British researchers said Monday that they had discovered evidence of a larger version of Stonehenge located approximately 2 miles from the famous prehistoric site.

The site at Durrington Walls, located about 90 miles southwest of London, has been dubbed a "superhenge" containing as many as 90 large stones.

The researchers from the University of Bradford said they believed the monument was built about 4,500 years ago, according to Sky News. The stones were located using ground-penetrating radar on Salisbury Plain. They were found lying on their sides and buried under three feet of earth.

Some of the stones stood nearly 15 feet high and were originally placed along the south-eastern edge of a circular enclosure facing the Avon River that measured nearly a mile wide - making it the largest earthwork of its kind in Britain.

"We're looking at one of the largest stone monuments in Europe and it has been under our noses for something like 4,000 years," University of Bradford professor Vince Gaffney, who led the research, told Sky News. "We don't think there's anything quite like this anywhere else in the world. This is completely new and the scale is extraordinary."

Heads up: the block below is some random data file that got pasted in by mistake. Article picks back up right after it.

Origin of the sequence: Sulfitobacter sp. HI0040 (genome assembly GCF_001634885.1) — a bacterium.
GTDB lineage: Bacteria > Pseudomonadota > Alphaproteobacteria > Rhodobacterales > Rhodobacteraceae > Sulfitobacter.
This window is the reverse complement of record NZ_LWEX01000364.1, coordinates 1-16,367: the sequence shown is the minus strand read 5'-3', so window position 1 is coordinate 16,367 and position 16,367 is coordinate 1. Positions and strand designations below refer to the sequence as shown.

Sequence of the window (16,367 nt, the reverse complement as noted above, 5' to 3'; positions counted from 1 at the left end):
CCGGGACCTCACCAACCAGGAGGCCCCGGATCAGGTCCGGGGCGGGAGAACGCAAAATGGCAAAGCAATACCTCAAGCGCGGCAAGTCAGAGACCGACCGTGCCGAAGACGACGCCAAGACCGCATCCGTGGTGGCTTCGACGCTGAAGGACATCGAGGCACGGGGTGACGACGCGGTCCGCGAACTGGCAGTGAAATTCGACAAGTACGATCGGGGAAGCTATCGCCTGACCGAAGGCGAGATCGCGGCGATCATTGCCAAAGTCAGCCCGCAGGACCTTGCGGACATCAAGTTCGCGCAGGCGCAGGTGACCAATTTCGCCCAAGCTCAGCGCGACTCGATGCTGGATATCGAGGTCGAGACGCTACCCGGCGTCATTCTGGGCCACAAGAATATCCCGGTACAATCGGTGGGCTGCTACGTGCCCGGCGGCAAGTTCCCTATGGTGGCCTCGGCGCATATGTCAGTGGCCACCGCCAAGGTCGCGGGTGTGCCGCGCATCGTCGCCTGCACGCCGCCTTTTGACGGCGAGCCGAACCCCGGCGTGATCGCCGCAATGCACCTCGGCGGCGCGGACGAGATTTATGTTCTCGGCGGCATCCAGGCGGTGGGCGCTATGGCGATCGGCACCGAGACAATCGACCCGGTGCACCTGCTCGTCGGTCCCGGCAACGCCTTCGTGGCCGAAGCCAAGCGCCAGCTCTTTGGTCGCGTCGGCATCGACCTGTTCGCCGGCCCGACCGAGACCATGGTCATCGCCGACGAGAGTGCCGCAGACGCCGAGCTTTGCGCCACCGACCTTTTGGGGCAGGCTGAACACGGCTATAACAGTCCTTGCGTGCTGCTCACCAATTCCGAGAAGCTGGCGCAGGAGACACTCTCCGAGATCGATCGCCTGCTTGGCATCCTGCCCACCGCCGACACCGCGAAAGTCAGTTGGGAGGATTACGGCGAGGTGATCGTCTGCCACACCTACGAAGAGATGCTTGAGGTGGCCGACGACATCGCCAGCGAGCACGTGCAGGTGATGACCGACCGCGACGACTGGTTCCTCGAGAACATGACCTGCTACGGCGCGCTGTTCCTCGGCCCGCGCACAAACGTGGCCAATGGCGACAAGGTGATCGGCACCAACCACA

Gaffney told the Guardian that he believes the site was used as a "ritual arena of some sort."

The researchers were working on the so-called Hidden Landscape project, which is aimed at improving understanding of the area around Stonehenge. The Guardian reports that last year, researchers found the 17 chapels and other archaeological features at the site.